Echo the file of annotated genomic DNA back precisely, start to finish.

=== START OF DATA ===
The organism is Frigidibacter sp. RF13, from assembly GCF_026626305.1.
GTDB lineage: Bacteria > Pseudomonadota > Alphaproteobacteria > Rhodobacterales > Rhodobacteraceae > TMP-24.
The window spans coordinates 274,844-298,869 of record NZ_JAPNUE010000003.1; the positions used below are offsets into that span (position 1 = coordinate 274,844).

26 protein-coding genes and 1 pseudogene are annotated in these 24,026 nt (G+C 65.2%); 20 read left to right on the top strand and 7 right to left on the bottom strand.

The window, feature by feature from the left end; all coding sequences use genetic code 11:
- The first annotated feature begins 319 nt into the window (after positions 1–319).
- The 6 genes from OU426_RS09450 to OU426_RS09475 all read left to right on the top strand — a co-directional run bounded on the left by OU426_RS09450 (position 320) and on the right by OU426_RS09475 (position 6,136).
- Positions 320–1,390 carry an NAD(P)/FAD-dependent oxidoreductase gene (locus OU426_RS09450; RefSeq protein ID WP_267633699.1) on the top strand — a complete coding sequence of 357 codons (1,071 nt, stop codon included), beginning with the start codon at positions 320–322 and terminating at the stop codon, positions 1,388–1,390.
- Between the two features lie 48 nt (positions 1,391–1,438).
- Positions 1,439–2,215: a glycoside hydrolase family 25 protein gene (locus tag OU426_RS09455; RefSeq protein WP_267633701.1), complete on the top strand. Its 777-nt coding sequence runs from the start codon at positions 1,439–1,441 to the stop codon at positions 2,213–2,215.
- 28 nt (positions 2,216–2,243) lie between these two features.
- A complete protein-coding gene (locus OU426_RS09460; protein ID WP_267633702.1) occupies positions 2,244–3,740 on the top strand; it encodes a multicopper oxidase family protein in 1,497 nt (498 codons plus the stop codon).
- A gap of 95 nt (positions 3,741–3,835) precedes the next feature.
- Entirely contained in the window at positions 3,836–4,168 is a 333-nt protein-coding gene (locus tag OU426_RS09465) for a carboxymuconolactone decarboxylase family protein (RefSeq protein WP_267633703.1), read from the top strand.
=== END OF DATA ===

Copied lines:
The organism is Frigidibacter sp. RF13, from assembly GCF_026626305.1.
GTDB lineage: Bacteria > Pseudomonadota > Alphaproteobacteria > Rhodobacterales > Rhodobacteraceae > TMP-24.
The window spans coordinates 274,844-298,869 of record NZ_JAPNUE010000003.1; the positions used below are offsets into that span (position 1 = coordinate 274,844).

26 protein-coding genes and 1 pseudogene are annotated in these 24,026 nt (G+C 65.2%); 20 read left to right on the top strand and 7 right to left on the bottom strand.

The window, feature by feature from the left end; all coding sequences use genetic code 11:
- The first annotated feature begins 319 nt into the window (after positions 1–319).
- The 6 genes from OU426_RS09450 to OU426_RS09475 all read left to right on the top strand — a co-directional run bounded on the left by OU426_RS09450 (position 320) and on the right by OU426_RS09475 (position 6,136).
- Positions 320–1,390 carry an NAD(P)/FAD-dependent oxidoreductase gene (locus OU426_RS09450; RefSeq protein ID WP_267633699.1) on the top strand — a complete coding sequence of 357 codons (1,071 nt, stop codon included), beginning with the start codon at positions 320–322 and terminating at the stop codon, positions 1,388–1,390.
- Between the two features lie 48 nt (positions 1,391–1,438).
- Positions 1,439–2,215: a glycoside hydrolase family 25 protein gene (locus tag OU426_RS09455; RefSeq protein WP_267633701.1), complete on the top strand. Its 777-nt coding sequence runs from the start codon at positions 1,439–1,441 to the stop codon at positions 2,213–2,215.
- 28 nt (positions 2,216–2,243) lie between these two features.
- A complete protein-coding gene (locus OU426_RS09460; protein ID WP_267633702.1) occupies positions 2,244–3,740 on the top strand; it encodes a multicopper oxidase family protein in 1,497 nt (498 codons plus the stop codon).
- A gap of 95 nt (positions 3,741–3,835) precedes the next feature.
- Entirely contained in the window at positions 3,836–4,168 is a 333-nt protein-coding gene (locus tag OU426_RS09465) for a carboxymuconolactone decarboxylase family protein (RefSeq protein WP_267633703.1), read from the top strand.